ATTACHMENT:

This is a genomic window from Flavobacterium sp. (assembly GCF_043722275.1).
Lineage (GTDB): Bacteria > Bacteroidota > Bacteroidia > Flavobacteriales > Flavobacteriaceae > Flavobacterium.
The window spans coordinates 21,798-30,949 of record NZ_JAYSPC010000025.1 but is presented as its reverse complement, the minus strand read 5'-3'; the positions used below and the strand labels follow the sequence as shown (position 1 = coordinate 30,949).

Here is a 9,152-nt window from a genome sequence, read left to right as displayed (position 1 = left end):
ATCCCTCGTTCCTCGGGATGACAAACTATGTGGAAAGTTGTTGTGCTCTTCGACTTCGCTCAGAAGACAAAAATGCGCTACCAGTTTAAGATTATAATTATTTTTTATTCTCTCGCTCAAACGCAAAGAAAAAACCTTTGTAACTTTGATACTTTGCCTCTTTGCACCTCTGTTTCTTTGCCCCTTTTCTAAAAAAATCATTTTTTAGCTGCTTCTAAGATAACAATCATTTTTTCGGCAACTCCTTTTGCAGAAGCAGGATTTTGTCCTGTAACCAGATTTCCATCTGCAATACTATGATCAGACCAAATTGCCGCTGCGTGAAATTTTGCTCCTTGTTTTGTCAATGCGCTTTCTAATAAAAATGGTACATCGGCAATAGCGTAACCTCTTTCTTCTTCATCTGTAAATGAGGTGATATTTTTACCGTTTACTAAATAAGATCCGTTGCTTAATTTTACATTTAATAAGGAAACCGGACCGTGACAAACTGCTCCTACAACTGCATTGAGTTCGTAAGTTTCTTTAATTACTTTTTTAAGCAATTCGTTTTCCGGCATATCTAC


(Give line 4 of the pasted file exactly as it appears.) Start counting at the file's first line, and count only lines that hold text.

Here is a 9,152-nt window from a genome sequence, read left to right as displayed (position 1 = left end):